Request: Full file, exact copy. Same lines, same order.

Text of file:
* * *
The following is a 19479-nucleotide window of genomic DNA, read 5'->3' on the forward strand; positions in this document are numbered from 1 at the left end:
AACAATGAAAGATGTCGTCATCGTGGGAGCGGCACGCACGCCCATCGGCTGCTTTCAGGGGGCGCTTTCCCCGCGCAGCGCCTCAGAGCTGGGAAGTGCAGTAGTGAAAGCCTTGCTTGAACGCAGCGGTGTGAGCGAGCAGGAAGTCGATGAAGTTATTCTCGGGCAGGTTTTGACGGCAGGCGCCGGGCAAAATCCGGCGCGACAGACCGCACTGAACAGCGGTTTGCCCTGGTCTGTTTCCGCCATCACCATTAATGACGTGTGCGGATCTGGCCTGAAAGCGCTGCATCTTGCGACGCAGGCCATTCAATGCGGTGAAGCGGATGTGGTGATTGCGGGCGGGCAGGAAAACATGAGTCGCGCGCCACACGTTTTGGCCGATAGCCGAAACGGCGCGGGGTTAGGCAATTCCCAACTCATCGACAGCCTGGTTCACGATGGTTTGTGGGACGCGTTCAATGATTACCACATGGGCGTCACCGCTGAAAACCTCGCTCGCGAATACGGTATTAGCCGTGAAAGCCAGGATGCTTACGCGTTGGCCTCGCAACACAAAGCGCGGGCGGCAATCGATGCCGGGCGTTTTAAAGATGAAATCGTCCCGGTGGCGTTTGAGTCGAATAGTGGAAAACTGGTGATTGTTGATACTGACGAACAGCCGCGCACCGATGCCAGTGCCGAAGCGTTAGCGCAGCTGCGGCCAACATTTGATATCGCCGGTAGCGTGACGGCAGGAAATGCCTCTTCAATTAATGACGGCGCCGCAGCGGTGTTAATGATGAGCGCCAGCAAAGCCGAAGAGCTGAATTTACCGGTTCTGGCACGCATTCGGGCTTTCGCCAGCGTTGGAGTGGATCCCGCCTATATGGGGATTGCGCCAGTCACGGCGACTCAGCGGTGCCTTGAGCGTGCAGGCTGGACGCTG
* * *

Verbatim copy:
The following is a 19479-nucleotide window of genomic DNA, read 5'->3' on the forward strand; positions in this document are numbered from 1 at the left end:
AACAATGAAAGATGTCGTCATCGTGGGAGCGGCACGCACGCCCATCGGCTGCTTTCAGGGGGCGCTTTCCCCGCGCAGCGCCTCAGAGCTGGGAAGTGCAGTAGTGAAAGCCTTGCTTGAACGCAGCGGTGTGAGCGAGCAGGAAGTCGATGAAGTTATTCTCGGGCAGGTTTTGACGGCAGGCGCCGGGCAAAATCCGGCGCGACAGACCGCACTGAACAGCGGTTTGCCCTGGTCTGTTTCCGCCATCACCATTAATGACGTGTGCGGATCTGGCCTGAAAGCGCTGCATCTTGCGACGCAGGCCATTCAATGCGGTGAAGCGGATGTGGTGATTGCGGGCGGGCAGGAAAACATGAGTCGCGCGCCACACGTTTTGGCCGATAGCCGAAACGGCGCGGGGTTAGGCAATTCCCAACTCATCGACAGCCTGGTTCACGATGGTTTGTGGGACGCGTTCAATGATTACCACATGGGCGTCACCGCTGAAAACCTCGCTCGCGAATACGGTATTAGCCGTGAAAGCCAGGATGCTTACGCGTTGGCCTCGCAACACAAAGCGCGGGCGGCAATCGATGCCGGGCGTTTTAAAGATGAAATCGTCCCGGTGGCGTTTGAGTCGAATAGTGGAAAACTGGTGATTGTTGATACTGACGAACAGCCGCGCACCGATGCCAGTGCCGAAGCGTTAGCGCAGCTGCGGCCAACATTTGATATCGCCGGTAGCGTGACGGCAGGAAATGCCTCTTCAATTAATGACGGCGCCGCAGCGGTGTTAATGATGAGCGCCAGCAAAGCCGAAGAGCTGAATTTACCGGTTCTGGCACGCATTCGGGCTTTCGCCAGCGTTGGAGTGGATCCCGCCTATATGGGGATTGCGCCAGTCACGGCGACTCAGCGGTGCCTTGAGCGTGCAGGCTGGACGCTG